Virat Kohli has no qualms playing second fiddle to Suryakumar Yadav. Because his younger India teammate tells him to do so, and more importantly, it "works beautifully" for the team as the man, acronymed SKY, goes ballistic.
During the recent white-ball series against Australia, Kohli played second fiddle with Suryakumar turning the aggressor.
"It's a great space to be while batting out there in the middle with SKY," Kohli said on Star Sports show 'Cricket Live'.
"He has a lot of fun in the middle because of his skills and ability. He just asks how the ball is coming from the wicket and then, within 2-3 balls, he gauges the wicket and then gets going.
"During our partnerships, he says that he will take his chances and just wants me to be there with him. So, I play a different role when I'm out there with him, which I am enjoying because it works beautifully well for the team." Kohli and Suryakumar added 104 off just 10.2 overs to chase down Australia's 187-run target in the final T20I in Hyderabad last month.
It has been nine years since India won an ICC event and all eyes are on the coveted trophy as Rohit Sharma and Co begin their T20 World Cup campaign with a clash against arch-rivals Pakistan at the MCG on Sunday.
For Rohit, who had taken over the captaincy from Kohli following last year's T20 World Cup, it will be his first ICC event as the skipper.
Talking about his rapport with Rohit, Kohli said: "Our discussions are always on how do we win big tournaments and then, our planning and preparations are directed towards that. Ever since I have come back to the team, the atmosphere has been very good." Kohli had skipped India's Tour of the West Indies and Zimbabwe to take a six-week break after struggling with form. He returned to the side during the Asia Cup and went on to score his first century in three years against Afghanistan.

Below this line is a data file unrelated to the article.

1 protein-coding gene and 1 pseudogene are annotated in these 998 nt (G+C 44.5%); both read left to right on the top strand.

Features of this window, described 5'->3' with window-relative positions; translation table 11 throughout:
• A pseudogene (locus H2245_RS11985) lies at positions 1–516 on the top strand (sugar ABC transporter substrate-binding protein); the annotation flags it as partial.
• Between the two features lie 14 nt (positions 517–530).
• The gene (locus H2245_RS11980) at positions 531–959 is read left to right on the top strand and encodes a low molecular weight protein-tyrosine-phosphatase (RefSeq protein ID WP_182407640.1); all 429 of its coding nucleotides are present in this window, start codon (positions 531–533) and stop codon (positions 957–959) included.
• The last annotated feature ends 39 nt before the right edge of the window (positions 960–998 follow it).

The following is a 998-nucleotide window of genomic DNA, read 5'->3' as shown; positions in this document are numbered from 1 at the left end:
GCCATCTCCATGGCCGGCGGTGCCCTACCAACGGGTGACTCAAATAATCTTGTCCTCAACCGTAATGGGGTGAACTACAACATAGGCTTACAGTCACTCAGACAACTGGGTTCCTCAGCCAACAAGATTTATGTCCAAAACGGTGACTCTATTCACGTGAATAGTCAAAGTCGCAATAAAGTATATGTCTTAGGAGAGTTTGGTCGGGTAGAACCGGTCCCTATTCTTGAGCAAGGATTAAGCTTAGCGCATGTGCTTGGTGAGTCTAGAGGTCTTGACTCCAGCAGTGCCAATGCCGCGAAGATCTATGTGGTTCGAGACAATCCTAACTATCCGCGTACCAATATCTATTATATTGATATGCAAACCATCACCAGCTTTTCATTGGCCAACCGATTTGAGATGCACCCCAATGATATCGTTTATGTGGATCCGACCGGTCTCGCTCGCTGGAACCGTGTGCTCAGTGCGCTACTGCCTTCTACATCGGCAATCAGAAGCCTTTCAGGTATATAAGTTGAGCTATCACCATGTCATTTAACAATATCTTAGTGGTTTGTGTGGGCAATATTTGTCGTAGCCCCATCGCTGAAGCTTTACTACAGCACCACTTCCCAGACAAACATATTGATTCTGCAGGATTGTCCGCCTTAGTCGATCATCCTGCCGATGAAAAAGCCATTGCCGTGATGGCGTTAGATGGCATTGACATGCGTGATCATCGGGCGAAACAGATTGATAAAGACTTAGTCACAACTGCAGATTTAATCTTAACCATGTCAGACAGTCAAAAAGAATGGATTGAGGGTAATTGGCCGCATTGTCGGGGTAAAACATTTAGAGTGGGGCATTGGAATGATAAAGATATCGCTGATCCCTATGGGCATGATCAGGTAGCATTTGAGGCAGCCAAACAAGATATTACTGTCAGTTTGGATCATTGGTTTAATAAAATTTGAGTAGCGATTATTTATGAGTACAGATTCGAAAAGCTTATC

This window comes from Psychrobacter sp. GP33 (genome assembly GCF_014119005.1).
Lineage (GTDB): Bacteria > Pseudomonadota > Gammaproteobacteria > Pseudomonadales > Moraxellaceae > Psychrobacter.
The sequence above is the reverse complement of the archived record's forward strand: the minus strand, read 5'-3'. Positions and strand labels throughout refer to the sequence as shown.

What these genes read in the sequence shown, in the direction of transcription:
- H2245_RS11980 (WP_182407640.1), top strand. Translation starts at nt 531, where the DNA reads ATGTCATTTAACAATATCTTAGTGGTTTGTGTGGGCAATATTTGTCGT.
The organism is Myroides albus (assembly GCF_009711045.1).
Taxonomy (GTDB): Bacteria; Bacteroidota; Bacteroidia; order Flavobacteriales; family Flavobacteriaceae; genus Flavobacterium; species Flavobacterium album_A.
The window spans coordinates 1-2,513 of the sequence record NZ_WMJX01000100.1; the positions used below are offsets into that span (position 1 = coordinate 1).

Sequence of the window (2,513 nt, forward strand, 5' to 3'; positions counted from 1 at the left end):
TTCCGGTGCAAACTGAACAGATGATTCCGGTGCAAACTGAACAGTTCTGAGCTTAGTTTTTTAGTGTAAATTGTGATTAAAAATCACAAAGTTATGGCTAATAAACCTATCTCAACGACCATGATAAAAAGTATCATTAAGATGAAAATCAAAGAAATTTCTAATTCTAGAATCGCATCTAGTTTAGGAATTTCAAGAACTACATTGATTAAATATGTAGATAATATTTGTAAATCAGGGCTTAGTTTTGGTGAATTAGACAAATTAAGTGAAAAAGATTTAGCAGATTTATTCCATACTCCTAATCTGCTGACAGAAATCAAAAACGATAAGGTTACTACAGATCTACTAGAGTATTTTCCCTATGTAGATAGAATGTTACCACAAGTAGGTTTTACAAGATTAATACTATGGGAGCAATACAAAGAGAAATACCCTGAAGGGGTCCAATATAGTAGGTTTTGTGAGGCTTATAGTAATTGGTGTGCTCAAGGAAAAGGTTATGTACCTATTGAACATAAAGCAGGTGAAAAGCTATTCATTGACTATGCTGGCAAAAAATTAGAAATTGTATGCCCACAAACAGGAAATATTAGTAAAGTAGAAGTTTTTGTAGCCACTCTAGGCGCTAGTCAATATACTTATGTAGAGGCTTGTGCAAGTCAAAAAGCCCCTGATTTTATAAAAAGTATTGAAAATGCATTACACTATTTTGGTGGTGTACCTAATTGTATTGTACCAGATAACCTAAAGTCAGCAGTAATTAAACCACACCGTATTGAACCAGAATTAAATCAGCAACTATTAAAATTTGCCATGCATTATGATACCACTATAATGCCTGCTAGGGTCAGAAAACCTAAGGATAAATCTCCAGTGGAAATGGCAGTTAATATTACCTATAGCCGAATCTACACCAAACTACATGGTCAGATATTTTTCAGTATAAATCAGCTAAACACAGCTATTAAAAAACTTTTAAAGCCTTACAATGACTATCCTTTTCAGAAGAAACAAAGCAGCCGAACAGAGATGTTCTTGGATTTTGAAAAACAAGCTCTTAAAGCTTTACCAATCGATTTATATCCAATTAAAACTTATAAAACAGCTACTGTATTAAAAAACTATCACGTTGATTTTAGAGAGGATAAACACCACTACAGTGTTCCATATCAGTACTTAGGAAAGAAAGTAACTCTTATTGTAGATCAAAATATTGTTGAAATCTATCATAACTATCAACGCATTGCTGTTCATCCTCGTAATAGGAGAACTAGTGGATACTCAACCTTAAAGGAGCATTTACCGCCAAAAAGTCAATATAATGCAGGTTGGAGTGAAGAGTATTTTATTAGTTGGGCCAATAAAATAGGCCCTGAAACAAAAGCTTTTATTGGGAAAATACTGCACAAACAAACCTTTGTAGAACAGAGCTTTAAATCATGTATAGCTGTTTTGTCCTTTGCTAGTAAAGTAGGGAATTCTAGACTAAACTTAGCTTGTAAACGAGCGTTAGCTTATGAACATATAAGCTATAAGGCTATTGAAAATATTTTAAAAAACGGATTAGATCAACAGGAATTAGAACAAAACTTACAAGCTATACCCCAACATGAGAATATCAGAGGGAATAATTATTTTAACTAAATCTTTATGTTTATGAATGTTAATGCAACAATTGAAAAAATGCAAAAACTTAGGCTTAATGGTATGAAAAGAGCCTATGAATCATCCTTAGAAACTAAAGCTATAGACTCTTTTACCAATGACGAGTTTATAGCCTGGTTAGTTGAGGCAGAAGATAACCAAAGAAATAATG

"Whenever there's this healthy camaraderie within the group, then you look forward to doing anything you can for the team. So, our understanding and vision for the game has always been similar," he said.
"We always work towards covering all the loopholes no matter how small they are. We solidify such aspects and move ahead. It's very free flowing and all pointed towards our main goal." "Everyone's relaxed and know they are confident and prepared. It's just how to handle the pressure that matters.
"In these times, we try and lead the group for big matches and make an impact that will sort of relax the others. Once that momentum sets in, then everyone knows that you can ride that wave."